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A R C H I V E D...S U N D A Y...M O N T H L Y S 


Thought it was time to change the opening photo that I've used the past three Issues for something new. In fact, I may switch out the photo each month.


As of February, we've only had three days of snow this winter. So different than last winter.


Somersett has a nine-hole and an eighteen-hole golf course where the lawn is currently golden.

F I V E.. F A V E.. F I N D S

Welcome to a new category. I'm sharing five favorite things that I've either recently discovered, are tried-and-true staples, or are just miscellaneous FYIs. Hope you will send me your own recommendations and when I've collected five, I'll publish them (anonymously) in the following Issue. Sound fun? Here are mine:  

N A P A.. - .. S O N O M A ...L O R E

(1) The Eight by Katherine Neville is a book I read 25 years ago and remains one of my favorites. I told myself I'd read it again someday and now that day has come. I love historical fiction especially when a story goes back and forth in time - which this one is and does. As Amazon describes:

"... bestseller of a quest across centuries by two intrepid women to reunite the pieces of a powerful, ancient

chess set ... A bejeweled set that belonged to Charlemagne has been buried in a Pyrenees abbey for 1,000 years. As the French Revolution rages in Paris, nuns dig it up and scatter its pieces across the globe because, when united, the set contains a secret power that could topple civilizations. To keep the set from falling into the wrong hands, they embark on an adventure that begins in Paris, leads to Russia, Egypt, Corsica, and into the heart of the Algerian Sahara..."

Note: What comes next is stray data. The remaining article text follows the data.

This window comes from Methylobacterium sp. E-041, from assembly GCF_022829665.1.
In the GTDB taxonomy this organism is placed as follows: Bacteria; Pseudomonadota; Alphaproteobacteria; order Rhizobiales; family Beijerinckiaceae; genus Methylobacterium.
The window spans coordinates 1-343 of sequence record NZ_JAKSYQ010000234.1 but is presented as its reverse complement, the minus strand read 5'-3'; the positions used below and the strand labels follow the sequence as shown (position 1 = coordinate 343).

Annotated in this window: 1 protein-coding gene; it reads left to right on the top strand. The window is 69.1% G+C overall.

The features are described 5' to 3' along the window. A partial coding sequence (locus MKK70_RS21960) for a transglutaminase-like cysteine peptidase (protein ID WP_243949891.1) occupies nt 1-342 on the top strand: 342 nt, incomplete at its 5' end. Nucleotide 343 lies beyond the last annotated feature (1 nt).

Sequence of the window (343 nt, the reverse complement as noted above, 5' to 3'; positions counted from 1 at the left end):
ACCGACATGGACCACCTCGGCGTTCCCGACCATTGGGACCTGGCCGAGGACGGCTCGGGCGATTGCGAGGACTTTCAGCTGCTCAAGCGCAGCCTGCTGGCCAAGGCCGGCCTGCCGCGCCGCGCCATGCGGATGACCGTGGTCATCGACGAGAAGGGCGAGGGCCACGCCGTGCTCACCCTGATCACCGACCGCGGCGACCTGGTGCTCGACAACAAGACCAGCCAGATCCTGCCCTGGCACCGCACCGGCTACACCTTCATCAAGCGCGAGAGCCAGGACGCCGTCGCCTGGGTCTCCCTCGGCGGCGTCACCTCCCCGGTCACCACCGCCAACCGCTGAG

The book involves real, historical characters including Charlemagne, himself, Catherine the Great, Robespierre, and Pope Pius IX as well as a fictional, New York 5th Avenue palm reader.

If you like history, detective stories, and the classic, The Count of Monte Cristo, I think you will like The Eight. (Her other two novels did not measure up.) 

The book involves real, historical characters including Charlemagne, himself, Catherine the Great, Robespierre, and Pope Pius IX as well as a fictional, New York 5th Avenue palm reader.

If you like history, detective stories, and the classic, The Count of Monte Cristo, I think you will like The Eight. (Her other two novels did not measure up.)


(2) dr. Praeger


One of my go-to plant-based meals is dr. Praeger's burgers. There are many brands on the market but this one is made with real food. The black bean quinoa is delish and the risotto kale is good - but not as delish. Not crazy about the other flavors or their textures. I now even prefer dr. Praeger to real beef!


Before I microwave this burger, I toss a green salad, adding all available goodies (tomatoes, onions, olives, etc.) with any dressing - olive oil/vinegar or bleu cheese are particularly good for this upcoming "taco" using:


(3) La Tortilla Factory


It only has 4 gms of carbs but 15 gms fiber. Win-Win. Just nuke for 17 seconds, both sides, or, heat in a pan if you prefer.


Last step: add burger and salad to tortilla and enjoy a healthy, balanced meal in less than 5 minutes!

(4) "Dedicated" with Doug Brunt.